Some researchers of the GRAIL (Graphics and Imaging Laboratory) at the University of Washington, have made a pretty neat software that can take elements of digital photography, and embed those elements right into a video. In a way that’s super easy, and doesn’t require so much manual labor for the user.
For instance, you can do these things with photos of the same location where the video took place, as highlighted in the video:
- Replacing points of a location in a video, with high-res quality photographs
- Editing something in a single frame, and self-applies throughout the rest of the scene
- HDR video, where the camera can’t capture it
- Stabilize typical video-shaking, by using view interpolation
- Adding simple effects to photographs shown in picture frames in a video (black and white, reflection removal,…)
- Adding photo effects to videos (now it’s video effects!)
- Object removal (like a big ugly parking sign!
They use something called "Spacetime fusion" to make a seamless video stream, so you don’t notice the parts of the video that got fixed. It’s absolutely amazing. It’s pretty much everything an amateur video-maker would love.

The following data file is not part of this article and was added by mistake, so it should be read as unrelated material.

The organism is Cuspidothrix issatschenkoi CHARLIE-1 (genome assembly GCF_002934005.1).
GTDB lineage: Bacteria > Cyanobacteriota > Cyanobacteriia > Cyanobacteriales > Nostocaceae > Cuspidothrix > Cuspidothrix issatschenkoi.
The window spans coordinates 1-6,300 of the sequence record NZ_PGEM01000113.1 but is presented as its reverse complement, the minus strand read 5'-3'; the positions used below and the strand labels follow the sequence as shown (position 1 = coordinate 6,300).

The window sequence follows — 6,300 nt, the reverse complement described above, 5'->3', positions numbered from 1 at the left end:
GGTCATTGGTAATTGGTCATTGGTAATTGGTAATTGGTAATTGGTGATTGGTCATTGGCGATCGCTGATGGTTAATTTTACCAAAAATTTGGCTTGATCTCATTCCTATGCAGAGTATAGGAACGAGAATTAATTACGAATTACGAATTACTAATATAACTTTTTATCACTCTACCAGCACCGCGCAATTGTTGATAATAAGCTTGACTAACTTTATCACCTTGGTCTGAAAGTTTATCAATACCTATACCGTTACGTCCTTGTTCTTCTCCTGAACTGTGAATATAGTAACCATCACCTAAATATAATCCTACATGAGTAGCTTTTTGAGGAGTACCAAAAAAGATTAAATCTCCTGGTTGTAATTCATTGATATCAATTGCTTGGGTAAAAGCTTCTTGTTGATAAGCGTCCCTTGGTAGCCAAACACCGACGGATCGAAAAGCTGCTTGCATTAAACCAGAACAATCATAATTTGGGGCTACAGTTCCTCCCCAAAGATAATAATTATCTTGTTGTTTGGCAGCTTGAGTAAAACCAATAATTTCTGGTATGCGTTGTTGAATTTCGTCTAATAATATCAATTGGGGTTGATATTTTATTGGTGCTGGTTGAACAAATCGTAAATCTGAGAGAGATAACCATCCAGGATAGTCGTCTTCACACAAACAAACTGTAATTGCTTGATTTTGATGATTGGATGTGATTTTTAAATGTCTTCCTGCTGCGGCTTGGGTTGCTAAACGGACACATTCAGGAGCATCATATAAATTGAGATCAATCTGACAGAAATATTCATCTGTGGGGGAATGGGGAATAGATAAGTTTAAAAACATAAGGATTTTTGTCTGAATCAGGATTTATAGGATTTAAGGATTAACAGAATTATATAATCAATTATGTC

The only limitation they noted, was that these fixes only works on videos with "static scenes" (i.e., videos shot with a moving camera but containing no moving objects in the scene). But they’re going to try working on fixing this limitation.
This seems like wonderful work. I really hope to see it come out soon. I’d even pay for it, if it’s really as easy to fix the videos as they claim. Which makes me wonder, how’s Microsoft doing on the upcoming Windows Live Movie Maker? Considering that both University of Washington and Microsoft HQ are both in Washington state, in or near Seattle, I wonder if Microsoft has some connections with UW. Connections enough to bring school research, into an actual product for the masses. Because that’d make WLMM (whatever it’ll be called) into a really awesome video-editing software if they include these video-fixing features, along with your typical necessities for video-editing. A real game changer for MS if it’s free, and works great.
Whatever way it comes out, I’d love to see the features in this video, in a real video-editing software sometime soon.
Here’s a link to the research page.